Prairie Fare: How to keep takeout and home-delivered food safe
When the food is delivered, the responsibility for safe handling becomes your responsibility.
“Why do you have baking pans in your car?” my friend asked me.
She was observing the small metal baking pans tucked in the back pockets of the front seats.
“I couldn’t find plastic trays that fit in the pockets,” I replied.
That really didn’t answer the question, did it?
We use the trays to avoid spilling food on the seats or floor of our car when we eat in the vehicle.
I looked for plastic trays but they were all too large to fit in the pockets. Small cookie sheets filled the bill.
During the early days of the pandemic, my husband and I picked up food to eat in our car or bring home. We put many miles on our vehicle during the early months of the pandemic.
We liked to see some other scenery outside of our home. While my husband drove, I arranged the food in their wrappers on our trays.
We found a spot with a small herd of deer, and we visited them regularly. Sometimes the deer walked right up to our parked vehicle.
No, the deer didn’t get to sit in the backseat and enjoy a snack on a tray. Our car is too small for that.
Most of us had some options when many dine-in restaurants closed during the early pandemic. We could have opted for takeout, meal delivery, grocery delivery or cook-it-yourself meal kits mailed directly to our address.
When the pandemic began, most restaurants closed for a while. Some restaurants only allowed takeout and others had drive-thru windows. Unfortunately, some restaurants closed permanently due to loss of revenue and staffing challenges.
According to the National Restaurant Association, the restaurant industry lost $280 billion in sales during the first 13 months of the pandemic. Millions of workers lost their jobs either temporarily or permanently. Others did not return to food service work.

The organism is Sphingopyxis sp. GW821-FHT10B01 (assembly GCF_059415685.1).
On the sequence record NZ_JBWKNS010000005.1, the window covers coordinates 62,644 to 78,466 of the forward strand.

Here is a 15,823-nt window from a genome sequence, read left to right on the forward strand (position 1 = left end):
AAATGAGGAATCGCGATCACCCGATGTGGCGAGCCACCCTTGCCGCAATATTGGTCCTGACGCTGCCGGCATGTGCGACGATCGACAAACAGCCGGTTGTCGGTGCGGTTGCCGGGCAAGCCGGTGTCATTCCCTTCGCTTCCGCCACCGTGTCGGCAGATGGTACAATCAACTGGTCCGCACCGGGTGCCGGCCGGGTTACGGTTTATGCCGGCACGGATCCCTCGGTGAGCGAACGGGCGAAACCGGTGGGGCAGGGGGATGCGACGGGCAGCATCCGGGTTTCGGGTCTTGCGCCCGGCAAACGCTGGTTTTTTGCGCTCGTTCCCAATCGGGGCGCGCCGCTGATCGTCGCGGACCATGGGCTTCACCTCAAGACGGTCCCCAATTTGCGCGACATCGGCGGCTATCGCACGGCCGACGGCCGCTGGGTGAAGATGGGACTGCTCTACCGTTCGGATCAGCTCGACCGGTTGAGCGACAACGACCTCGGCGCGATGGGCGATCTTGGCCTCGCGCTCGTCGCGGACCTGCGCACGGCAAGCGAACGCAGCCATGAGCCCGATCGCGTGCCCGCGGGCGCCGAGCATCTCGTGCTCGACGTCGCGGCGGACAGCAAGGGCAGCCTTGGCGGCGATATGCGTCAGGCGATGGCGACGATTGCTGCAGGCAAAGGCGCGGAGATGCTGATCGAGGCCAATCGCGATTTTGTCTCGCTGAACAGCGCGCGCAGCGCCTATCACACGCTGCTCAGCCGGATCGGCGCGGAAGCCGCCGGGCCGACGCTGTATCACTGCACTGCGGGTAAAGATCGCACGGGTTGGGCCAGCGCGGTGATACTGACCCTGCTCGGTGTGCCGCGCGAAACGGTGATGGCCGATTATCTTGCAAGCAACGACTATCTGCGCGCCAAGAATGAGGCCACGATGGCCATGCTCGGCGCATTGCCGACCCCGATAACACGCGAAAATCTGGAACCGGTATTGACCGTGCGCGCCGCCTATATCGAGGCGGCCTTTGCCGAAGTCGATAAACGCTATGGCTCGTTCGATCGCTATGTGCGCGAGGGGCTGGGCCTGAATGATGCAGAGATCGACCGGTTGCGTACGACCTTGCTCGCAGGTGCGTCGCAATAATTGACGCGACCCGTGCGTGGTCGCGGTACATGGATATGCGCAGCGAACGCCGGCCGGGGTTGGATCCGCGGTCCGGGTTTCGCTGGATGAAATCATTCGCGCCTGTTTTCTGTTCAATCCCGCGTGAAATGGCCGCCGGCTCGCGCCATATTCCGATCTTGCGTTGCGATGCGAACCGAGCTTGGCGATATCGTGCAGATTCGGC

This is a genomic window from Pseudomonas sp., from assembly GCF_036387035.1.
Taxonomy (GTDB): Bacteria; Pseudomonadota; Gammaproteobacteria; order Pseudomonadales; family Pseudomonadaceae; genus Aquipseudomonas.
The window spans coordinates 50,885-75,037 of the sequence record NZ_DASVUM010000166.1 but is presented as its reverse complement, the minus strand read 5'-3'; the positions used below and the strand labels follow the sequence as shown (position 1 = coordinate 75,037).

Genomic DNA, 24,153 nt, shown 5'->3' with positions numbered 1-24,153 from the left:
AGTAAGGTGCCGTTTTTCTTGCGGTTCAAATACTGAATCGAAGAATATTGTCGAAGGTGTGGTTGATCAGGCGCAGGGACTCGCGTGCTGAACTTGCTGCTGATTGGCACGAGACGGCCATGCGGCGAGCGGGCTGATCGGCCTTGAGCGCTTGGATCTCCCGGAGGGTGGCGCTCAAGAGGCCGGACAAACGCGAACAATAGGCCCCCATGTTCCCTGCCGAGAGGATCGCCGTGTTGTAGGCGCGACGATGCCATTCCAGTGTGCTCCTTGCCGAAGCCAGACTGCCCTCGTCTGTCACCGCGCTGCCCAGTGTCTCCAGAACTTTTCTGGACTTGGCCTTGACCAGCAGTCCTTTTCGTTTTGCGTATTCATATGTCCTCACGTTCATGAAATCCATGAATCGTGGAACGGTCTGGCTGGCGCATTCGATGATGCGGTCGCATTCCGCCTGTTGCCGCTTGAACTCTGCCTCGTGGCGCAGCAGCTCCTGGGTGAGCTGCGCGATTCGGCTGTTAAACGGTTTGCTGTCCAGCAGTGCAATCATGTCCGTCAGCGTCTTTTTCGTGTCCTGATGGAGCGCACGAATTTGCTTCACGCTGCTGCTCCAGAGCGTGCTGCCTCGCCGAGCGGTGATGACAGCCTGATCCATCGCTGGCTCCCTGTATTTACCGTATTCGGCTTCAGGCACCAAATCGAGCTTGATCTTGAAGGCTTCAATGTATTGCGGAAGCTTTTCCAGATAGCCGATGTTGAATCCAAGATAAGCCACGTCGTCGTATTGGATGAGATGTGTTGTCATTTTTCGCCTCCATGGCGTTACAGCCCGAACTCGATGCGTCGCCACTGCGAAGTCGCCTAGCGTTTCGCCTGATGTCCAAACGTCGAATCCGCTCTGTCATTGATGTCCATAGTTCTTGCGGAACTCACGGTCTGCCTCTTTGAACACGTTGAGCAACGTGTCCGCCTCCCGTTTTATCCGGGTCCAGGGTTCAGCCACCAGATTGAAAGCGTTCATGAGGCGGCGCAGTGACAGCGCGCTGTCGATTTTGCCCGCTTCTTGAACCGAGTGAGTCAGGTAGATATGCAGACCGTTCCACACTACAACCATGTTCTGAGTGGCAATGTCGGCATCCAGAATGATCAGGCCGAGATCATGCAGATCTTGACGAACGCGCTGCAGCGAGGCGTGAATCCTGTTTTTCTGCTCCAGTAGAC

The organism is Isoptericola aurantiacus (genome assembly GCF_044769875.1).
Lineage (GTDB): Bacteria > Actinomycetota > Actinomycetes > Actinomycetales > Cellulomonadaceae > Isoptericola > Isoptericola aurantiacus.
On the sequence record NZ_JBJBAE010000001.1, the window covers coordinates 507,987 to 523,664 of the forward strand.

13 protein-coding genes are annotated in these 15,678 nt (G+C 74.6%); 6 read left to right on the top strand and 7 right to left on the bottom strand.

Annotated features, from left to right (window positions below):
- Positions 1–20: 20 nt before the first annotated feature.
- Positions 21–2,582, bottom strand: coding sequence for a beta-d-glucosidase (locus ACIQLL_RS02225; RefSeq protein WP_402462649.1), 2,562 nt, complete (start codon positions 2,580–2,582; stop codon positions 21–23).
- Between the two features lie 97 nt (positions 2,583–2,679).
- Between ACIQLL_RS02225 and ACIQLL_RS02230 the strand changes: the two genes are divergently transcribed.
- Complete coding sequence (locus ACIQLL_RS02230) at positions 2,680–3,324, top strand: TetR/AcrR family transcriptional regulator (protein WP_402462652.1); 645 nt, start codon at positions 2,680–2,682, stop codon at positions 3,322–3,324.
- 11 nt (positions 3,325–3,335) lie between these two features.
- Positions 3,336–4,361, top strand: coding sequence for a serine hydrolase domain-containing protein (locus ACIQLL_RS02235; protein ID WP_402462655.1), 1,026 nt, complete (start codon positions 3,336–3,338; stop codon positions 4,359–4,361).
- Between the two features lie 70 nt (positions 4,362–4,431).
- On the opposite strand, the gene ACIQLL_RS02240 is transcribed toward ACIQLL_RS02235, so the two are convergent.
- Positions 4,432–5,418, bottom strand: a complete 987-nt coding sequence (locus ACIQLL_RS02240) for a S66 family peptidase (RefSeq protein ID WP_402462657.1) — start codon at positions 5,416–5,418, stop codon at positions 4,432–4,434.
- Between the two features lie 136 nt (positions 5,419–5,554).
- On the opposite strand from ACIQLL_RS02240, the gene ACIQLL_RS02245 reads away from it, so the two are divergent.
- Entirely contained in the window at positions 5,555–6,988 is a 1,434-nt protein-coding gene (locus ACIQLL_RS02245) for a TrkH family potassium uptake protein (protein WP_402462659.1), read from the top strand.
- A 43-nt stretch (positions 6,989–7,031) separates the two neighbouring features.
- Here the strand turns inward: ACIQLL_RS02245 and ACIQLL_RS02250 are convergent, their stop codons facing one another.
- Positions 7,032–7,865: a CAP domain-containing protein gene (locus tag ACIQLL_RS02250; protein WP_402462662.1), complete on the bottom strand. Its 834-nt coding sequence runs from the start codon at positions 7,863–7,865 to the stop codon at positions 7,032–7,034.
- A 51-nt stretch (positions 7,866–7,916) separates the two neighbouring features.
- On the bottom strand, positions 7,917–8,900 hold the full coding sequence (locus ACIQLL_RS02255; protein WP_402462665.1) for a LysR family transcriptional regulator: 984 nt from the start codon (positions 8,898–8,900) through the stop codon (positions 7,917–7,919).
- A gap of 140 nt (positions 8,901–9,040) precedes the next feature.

Life has shifted in many ways during the past nearly two years, including how we obtain our food. Fortunately, COVID-19 is not spread through food, according to the Food and Drug Administration. As we all probably know, the virus primarily spreads through tiny droplets in the air through close contact with people.
Most of us enjoy eating food prepared outside of our home, at least on occasion, and we need to follow safe food-handling recommendations. The Partnership for Food Safety Education or PFSE (at www.fightbac.org ) recently launched a national campaign about food delivery called “Prep Yourself.”
I paraphrased some of the key messages from the new PFSE campaign for all of us to consider during food delivery. Most of these tips would directly apply to food pick-up too.
- Before ordering, ask questions. What are the company’s safety standards? How do they respond if the product is delivered at an unsafe temperature or if it appears that tampering has taken place?
- Be sure that someone is home when the food is delivered so the food can be stored properly in the refrigerator. If no one will be home, be sure to establish a safe place that is cool, shaded and protected from pests. Be sure to inform the restaurant when you order.